Yesterday, FDA published two separate Federal Register Notices (here and here) announcing a Notice of Opportunity for Hearing (NOOH) for the withdrawal from marketing of two firms’ methylphenidate extended-release tablets. The Agency had previously expressed concerns regarding the Therapeutic Equivalence (TE) of these two products based on significantly higher reports of therapeutic failure later in the day than the reference listed drug product (and/or authorized generic). The FDA changed the TE code from AB to BX and requested that the firms either voluntarily withdraw their products from the market or repeat new bioequivalence (BE) studies based on new guidance, which the FDA had issued that changes the metrics for establishing BE to conform with new information that became available to the Agency (see here and here). Neither firm chose to voluntarily withdraw its product from the market at that time. One firm submitted a new BE study that also failed the new BE requirements; the other firm did not submit the results of a new study.
That all occurred almost 2 years ago and now the FDA is initiating the beginning of a final administrative action to permanently remove the products from the marketplace.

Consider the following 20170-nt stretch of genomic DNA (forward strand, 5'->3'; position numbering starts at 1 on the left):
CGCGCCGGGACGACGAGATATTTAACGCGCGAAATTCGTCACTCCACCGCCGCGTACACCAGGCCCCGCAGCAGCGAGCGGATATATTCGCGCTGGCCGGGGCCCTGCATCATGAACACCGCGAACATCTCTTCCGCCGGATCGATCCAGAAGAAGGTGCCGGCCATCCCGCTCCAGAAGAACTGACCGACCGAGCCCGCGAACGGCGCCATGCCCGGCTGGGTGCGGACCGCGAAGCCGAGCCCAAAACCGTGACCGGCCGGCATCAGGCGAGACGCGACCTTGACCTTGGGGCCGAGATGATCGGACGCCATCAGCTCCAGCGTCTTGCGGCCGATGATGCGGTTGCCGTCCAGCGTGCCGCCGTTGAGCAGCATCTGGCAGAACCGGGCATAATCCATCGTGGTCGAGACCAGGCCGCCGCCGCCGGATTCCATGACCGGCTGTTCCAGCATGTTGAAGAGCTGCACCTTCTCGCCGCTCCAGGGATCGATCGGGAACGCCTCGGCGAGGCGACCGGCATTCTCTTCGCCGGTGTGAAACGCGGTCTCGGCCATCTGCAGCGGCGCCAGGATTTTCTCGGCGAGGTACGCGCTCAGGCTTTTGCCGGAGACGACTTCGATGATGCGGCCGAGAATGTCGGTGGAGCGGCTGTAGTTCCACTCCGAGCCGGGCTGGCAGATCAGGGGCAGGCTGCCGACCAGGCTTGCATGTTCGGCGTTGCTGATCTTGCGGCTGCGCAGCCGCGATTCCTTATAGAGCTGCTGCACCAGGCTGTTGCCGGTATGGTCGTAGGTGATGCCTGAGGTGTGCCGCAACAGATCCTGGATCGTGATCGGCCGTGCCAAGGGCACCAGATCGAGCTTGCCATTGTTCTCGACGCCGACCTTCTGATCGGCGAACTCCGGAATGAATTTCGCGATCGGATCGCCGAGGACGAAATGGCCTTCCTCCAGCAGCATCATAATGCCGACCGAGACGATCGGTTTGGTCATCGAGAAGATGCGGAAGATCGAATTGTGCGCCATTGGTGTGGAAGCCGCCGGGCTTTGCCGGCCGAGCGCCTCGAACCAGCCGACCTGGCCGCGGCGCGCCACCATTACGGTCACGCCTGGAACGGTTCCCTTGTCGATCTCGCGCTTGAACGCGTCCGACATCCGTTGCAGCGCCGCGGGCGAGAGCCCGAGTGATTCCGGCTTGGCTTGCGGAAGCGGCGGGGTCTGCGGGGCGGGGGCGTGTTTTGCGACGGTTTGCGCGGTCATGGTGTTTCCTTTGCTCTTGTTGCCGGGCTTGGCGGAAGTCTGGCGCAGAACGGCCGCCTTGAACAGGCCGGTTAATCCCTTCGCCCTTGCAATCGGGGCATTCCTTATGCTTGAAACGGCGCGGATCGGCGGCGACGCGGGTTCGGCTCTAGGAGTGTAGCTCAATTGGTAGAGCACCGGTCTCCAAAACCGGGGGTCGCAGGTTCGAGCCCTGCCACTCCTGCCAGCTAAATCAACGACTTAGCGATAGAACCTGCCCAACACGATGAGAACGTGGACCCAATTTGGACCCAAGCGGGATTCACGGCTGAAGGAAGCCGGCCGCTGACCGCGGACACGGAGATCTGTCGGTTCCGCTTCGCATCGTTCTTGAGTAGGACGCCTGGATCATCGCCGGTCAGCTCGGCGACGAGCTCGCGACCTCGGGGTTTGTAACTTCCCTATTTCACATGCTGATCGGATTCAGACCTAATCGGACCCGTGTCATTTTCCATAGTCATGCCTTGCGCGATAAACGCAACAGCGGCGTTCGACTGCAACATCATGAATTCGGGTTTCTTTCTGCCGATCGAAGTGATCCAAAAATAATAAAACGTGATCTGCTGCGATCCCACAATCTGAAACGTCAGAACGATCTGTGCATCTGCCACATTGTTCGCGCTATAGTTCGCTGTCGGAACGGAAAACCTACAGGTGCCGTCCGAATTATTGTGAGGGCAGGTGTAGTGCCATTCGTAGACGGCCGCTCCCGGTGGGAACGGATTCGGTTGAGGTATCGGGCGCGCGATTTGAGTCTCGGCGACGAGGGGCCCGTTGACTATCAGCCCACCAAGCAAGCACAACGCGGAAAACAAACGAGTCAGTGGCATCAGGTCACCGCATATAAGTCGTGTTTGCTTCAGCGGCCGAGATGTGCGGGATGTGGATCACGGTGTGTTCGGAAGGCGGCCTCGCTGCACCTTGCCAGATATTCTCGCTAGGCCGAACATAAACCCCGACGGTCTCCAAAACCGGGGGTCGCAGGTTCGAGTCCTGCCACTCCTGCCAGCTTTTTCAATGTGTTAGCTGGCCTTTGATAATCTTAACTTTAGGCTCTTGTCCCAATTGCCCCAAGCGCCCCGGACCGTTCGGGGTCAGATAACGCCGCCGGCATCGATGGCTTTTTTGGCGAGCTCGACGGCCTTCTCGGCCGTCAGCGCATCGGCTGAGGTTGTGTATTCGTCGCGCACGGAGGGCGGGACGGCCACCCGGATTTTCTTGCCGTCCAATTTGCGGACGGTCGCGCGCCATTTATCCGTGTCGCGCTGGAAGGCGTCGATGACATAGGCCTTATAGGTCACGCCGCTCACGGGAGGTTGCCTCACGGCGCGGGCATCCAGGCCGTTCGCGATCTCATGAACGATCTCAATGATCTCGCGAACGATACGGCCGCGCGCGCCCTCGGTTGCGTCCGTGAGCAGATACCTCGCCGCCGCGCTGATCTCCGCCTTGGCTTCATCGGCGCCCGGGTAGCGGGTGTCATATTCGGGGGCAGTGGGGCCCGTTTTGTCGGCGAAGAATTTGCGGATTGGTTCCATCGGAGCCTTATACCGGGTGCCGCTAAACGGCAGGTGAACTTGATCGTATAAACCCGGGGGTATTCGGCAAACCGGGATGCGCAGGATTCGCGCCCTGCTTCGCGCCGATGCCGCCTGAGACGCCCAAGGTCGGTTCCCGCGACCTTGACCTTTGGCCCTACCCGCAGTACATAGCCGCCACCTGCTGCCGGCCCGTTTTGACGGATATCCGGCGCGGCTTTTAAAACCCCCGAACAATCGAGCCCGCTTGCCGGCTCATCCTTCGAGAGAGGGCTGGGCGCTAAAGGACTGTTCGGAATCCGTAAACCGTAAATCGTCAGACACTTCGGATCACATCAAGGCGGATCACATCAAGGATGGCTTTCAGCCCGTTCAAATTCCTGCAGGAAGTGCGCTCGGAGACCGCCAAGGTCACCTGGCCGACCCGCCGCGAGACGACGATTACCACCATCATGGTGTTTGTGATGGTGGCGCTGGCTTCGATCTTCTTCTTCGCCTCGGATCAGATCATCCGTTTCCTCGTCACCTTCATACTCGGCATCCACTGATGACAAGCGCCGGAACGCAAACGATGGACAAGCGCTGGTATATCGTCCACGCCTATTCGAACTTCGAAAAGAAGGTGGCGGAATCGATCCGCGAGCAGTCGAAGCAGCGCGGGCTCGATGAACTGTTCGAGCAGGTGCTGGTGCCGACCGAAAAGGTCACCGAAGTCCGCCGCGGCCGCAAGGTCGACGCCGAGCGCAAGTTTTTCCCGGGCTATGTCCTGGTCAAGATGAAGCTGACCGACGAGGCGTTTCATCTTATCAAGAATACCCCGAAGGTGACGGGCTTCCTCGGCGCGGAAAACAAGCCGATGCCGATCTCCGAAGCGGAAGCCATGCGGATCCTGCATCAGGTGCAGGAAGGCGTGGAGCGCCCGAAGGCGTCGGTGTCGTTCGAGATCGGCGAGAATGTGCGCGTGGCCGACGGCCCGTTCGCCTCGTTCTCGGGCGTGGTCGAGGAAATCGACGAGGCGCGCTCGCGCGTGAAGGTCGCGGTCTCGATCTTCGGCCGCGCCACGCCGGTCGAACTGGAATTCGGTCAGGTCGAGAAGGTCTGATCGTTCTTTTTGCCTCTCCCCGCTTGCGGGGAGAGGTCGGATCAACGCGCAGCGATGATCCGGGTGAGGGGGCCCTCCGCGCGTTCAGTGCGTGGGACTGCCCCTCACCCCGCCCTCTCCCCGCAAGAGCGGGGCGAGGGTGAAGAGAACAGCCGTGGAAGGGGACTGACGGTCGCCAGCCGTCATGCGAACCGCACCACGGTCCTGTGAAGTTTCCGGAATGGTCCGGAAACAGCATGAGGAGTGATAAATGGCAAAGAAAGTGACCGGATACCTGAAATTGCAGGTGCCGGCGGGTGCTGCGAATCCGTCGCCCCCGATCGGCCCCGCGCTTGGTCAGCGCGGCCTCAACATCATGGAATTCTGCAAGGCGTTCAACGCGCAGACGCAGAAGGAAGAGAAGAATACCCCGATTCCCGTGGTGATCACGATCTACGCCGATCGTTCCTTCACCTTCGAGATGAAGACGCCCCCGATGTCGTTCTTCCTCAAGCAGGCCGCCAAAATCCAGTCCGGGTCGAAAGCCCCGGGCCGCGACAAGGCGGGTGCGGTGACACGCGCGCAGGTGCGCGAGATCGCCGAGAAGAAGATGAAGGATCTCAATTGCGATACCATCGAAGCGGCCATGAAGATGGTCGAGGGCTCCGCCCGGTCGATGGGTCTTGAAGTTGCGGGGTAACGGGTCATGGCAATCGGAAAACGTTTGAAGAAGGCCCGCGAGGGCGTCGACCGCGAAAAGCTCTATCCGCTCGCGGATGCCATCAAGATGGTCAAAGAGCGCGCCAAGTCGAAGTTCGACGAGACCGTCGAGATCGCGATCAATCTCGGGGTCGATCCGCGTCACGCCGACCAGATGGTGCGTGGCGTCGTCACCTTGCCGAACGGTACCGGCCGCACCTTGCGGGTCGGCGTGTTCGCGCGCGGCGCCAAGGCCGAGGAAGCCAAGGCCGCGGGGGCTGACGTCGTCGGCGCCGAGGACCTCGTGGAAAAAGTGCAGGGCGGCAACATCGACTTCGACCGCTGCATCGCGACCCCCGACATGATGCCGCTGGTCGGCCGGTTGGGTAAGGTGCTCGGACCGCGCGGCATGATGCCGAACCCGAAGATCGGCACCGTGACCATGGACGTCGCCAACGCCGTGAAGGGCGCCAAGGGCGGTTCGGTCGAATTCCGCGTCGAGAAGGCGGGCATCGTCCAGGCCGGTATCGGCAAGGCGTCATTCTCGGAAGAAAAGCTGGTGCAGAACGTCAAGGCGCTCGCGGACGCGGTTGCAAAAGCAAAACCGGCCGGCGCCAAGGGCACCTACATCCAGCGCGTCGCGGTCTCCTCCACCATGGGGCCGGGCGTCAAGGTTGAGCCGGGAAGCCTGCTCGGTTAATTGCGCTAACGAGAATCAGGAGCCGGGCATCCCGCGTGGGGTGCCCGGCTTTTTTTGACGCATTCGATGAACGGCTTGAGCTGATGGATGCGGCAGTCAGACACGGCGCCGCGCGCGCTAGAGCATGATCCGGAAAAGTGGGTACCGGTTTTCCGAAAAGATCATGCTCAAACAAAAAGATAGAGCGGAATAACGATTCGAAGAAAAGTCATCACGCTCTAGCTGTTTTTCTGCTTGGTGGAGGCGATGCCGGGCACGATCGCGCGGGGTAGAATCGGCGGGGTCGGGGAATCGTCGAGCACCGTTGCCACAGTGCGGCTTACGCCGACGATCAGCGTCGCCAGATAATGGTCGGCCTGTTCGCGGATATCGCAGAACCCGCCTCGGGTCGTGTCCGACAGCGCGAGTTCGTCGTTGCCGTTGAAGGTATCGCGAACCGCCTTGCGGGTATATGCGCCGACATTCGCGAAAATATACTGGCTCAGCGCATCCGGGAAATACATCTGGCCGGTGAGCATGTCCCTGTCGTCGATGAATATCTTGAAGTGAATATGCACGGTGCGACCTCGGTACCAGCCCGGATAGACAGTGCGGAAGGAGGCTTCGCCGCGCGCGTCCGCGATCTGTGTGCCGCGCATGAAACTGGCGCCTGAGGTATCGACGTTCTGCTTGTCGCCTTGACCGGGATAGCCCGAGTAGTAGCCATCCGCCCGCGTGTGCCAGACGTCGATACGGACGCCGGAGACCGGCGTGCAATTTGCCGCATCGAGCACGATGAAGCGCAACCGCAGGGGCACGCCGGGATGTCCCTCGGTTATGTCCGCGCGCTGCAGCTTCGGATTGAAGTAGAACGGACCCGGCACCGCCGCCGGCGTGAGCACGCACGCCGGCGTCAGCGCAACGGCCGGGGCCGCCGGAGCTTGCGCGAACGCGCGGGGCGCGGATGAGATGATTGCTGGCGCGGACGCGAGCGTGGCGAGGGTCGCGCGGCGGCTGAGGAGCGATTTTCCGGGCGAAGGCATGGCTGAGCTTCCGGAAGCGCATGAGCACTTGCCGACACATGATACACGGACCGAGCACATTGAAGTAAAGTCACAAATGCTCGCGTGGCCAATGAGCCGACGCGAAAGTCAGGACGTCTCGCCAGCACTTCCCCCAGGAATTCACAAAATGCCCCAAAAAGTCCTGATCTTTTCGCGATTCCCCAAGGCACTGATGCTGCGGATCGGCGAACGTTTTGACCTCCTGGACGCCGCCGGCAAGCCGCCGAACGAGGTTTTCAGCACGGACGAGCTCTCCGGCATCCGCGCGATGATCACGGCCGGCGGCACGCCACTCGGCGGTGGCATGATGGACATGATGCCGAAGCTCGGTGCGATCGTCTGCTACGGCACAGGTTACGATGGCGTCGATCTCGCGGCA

Leading up to the decision to request an NOOH to withdraw the applications for the products, the FDA:
- Continued to monitor the adverse event reports relating to therapeutic failure later in the day.
- Reanalyzed data from the original submitted studies in accordance with the new requirements of the revised BE guidance.
- Performed clinical trial simulations, which confirmed their suspicions.
- Reviewed the new BE study submitted by one of the manufacturers.
- Performed its own BE study (single dose, 4 treatments, fully replicated, crossover randomized BE study consistent with the new guidance) on the product from the firm that chose not to submit a new BE study.
- FDA concluded that, based on all of the data in totality, two firms’ products were not bioequivalent to the reference listed drug product, and thus, takes the action outlined in the FR notice to withdraw both sponsor’s products from the market.
FDA has been criticized in the past for not responding to reports of therapeutic inequivalence in a timely manner (i.e., the bupropion extended-release product); however, there is a process (albeit protracted) to do so. FDA takes reports of therapeutic inequivalence very seriously, as they need to get that right before taking any enforcement action. That is also why FDA takes a longer time to approve complex dosage forms of products to be sure it gets the approval right, so as not to undermine the public’s confidence in generic drugs. FDA does a pretty darn good job, as there have only been a handful of actions against products post-approval based on TE concerns, and that is after the approval of over 20,000 ANDAs since the passage of Hatch-Waxman.